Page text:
From 24 to 25 June 2013 a summit meeting took place in Yaoundé, Cameroon, involving representatives of 25 states in West and Central Africa on the topic of »Maritime Security in the Gulf of Guinea«. Twelve heads of state and government travelled to Yaoundé, including Nigeria’s President Goodluck Jonathan and the head of state of the Ivory Coast, Alassane Ouattara. It was the first summit in Africa devoted exclusively to the issue of maritime security. Also noteworthy was the fact that the member states of three regional organisations were represented: the West African Economic Community (ECOWAS), the Central African Economic Community (ECCAS) and the Gulf of Guinea Commission (GGC). To date, inter-regional cooperation on the continent below the level of the African Union (AU) has been exceptional. The venue was also remarkable. Cameroon rarely puts its head above the parapet, either regionally or internationally. President Paul Biya generally steers clear of African summit meetings, for example, the AU summit of heads of state and government in Addis Ababa in May 2013, celebrating the organisation’s 50th birthday.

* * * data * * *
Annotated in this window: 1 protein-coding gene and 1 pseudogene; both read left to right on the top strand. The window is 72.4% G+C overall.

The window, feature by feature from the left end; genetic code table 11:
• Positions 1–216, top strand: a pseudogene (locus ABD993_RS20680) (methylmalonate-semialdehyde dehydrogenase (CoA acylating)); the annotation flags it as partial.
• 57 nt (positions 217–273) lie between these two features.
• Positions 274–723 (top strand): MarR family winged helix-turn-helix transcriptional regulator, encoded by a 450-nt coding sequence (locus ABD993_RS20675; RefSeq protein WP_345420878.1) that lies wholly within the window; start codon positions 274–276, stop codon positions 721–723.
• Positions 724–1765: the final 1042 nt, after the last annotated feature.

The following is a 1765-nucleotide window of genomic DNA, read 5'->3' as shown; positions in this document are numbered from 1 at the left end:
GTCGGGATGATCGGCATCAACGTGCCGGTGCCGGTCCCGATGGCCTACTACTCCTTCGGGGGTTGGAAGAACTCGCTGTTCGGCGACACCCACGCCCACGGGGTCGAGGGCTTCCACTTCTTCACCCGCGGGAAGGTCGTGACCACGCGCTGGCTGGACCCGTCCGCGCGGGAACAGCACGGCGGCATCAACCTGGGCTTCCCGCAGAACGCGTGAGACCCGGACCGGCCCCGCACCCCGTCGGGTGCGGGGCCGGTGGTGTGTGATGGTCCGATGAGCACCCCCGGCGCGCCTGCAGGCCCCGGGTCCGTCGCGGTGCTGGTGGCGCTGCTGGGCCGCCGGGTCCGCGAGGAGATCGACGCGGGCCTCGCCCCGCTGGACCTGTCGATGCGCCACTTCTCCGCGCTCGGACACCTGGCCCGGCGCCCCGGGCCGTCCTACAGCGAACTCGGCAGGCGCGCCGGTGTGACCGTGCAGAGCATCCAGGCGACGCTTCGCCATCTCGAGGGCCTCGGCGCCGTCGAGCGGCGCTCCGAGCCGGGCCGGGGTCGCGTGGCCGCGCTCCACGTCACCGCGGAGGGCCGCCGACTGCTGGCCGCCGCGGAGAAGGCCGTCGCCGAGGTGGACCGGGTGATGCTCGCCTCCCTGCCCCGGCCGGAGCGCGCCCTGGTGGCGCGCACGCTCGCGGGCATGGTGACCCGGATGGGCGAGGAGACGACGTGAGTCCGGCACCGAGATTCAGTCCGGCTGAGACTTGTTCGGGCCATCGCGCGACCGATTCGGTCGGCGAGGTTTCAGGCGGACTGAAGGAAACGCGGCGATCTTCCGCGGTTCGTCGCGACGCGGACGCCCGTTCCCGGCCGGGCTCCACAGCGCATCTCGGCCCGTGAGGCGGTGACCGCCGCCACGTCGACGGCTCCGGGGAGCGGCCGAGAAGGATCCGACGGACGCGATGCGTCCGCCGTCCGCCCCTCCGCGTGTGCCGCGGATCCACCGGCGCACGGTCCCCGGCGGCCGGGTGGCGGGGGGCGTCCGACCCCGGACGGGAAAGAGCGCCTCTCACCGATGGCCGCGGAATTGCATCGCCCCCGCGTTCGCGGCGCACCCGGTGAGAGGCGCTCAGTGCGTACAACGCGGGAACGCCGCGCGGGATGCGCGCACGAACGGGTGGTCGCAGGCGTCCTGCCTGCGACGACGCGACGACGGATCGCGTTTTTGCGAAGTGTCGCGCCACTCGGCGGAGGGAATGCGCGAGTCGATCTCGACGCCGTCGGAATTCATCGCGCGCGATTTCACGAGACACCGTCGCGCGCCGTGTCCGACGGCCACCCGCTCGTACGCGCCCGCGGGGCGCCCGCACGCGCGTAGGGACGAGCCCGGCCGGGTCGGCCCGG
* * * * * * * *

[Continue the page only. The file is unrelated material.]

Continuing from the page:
The Gulf of Guinea is the coastal region running south from Senegal in West Africa to Angola. The strategic significance of the region is undeniable. On one hand, a large number of container ships headed for Europe and the United States navigate the waters of the Gulf. On the other hand, over the past decade the Gulf has become one of the most important regions in the world for oil and gas production. Oil production stands at around 5.5 million barrels a day. The high growth potential of oil and gas; their development at sea or in coastal areas; the proximity of the European and North American markets; the instability of the Middle East; and, finally, the growing demand for fossil fuels in emerging countries all contribute to the heightened importance of the Gulf of Guinea. In the perception of external actors, however, itsstrategic importance has also increased markedly, leading to an enhanced military and diplomatic presence, especially on the part of France and the United States. The expansion of organised crime and terrorism has also contributed to the increased concern.